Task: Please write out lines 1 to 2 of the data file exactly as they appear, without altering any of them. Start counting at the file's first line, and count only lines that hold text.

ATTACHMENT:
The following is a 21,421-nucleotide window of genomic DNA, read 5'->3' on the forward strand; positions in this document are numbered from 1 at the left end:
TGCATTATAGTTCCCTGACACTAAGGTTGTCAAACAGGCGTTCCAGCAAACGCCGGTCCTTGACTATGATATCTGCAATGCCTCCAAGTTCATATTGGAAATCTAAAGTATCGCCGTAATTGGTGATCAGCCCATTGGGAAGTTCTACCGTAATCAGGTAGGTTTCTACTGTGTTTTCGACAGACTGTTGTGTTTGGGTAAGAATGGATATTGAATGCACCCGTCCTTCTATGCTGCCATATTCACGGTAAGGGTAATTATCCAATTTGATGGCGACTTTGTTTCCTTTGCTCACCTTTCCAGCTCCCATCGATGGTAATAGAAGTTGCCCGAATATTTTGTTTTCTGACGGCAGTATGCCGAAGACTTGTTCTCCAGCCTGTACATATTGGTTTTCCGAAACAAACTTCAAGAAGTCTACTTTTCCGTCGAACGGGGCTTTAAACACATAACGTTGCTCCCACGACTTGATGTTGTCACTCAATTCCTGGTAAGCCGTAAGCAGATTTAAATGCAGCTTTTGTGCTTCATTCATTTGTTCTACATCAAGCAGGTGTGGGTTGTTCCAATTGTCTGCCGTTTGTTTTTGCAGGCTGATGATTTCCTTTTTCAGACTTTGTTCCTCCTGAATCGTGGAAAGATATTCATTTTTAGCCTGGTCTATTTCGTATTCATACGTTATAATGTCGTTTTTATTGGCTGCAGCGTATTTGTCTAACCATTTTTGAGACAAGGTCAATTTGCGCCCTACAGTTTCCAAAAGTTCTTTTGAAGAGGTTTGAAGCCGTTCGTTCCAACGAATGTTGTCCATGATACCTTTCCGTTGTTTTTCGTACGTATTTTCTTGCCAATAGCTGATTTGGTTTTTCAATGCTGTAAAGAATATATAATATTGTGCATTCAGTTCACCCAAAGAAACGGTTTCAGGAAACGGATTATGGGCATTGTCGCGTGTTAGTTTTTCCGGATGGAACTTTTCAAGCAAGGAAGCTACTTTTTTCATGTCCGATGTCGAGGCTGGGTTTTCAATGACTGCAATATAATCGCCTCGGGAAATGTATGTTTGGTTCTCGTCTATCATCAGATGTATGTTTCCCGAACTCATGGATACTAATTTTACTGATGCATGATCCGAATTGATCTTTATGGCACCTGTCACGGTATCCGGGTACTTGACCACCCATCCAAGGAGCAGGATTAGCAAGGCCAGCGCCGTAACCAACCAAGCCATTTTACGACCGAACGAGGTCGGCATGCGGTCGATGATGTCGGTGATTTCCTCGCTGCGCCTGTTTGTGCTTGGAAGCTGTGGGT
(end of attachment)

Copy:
The following is a 21,421-nucleotide window of genomic DNA, read 5'->3' on the forward strand; positions in this document are numbered from 1 at the left end:
TGCATTATAGTTCCCTGACACTAAGGTTGTCAAACAGGCGTTCCAGCAAACGCCGGTCCTTGACTATGATATCTGCAATGCCTCCAAGTTCATATTGGAAATCTAAAGTATCGCCGTAATTGGTGATCAGCCCATTGGGAAGTTCTACCGTAATCAGGTAGGTTTCTACTGTGTTTTCGACAGACTGTTGTGTTTGGGTAAGAATGGATATTGAATGCACCCGTCCTTCTATGCTGCCATATTCACGGTAAGGGTAATTATCCAATTTGATGGCGACTTTGTTTCCTTTGCTCACCTTTCCAGCTCCCATCGATGGTAATAGAAGTTGCCCGAATATTTTGTTTTCTGACGGCAGTATGCCGAAGACTTGTTCTCCAGCCTGTACATATTGGTTTTCCGAAACAAACTTCAAGAAGTCTACTTTTCCGTCGAACGGGGCTTTAAACACATAACGTTGCTCCCACGACTTGATGTTGTCACTCAATTCCTGGTAAGCCGTAAGCAGATTTAAATGCAGCTTTTGTGCTTCATTCATTTGTTCTACATCAAGCAGGTGTGGGTTGTTCCAATTGTCTGCCGTTTGTTTTTGCAGGCTGATGATTTCCTTTTTCAGACTTTGTTCCTCCTGAATCGTGGAAAGATATTCATTTTTAGCCTGGTCTATTTCGTATTCATACGTTATAATGTCGTTTTTATTGGCTGCAGCGTATTTGTCTAACCATTTTTGAGACAAGGTCAATTTGCGCCCTACAGTTTCCAAAAGTTCTTTTGAAGAGGTTTGAAGCCGTTCGTTCCAACGAATGTTGTCCATGATACCTTTCCGTTGTTTTTCGTACGTATTTTCTTGCCAATAGCTGATTTGGTTTTTCAATGCTGTAAAGAATATATAATATTGTGCATTCAGTTCACCCAAAGAAACGGTTTCAGGAAACGGATTATGGGCATTGTCGCGTGTTAGTTTTTCCGGATGGAACTTTTCAAGCAAGGAAGCTACTTTTTTCATGTCCGATGTCGAGGCTGGGTTTTCAATGACTGCAATATAATCGCCTCGGGAAATGTATGTTTGGTTCTCGTCTATCATCAGATGTATGTTTCCCGAACTCATGGATACTAATTTTACTGATGCATGATCCGAATTGATCTTTATGGCACCTGTCACGGTATCCGGGTACTTGACCACCCATCCAAGGAGCAGGATTAGCAAGGCCAGCGCCGTAACCAACCAAGCCATTTTACGACCGAACGAGGTCGGCATGCGGTCGATGATGTCGGTGATTTCCTCGCTGCGCCTGTTTGTGCTTGGAAGCTGTGGGT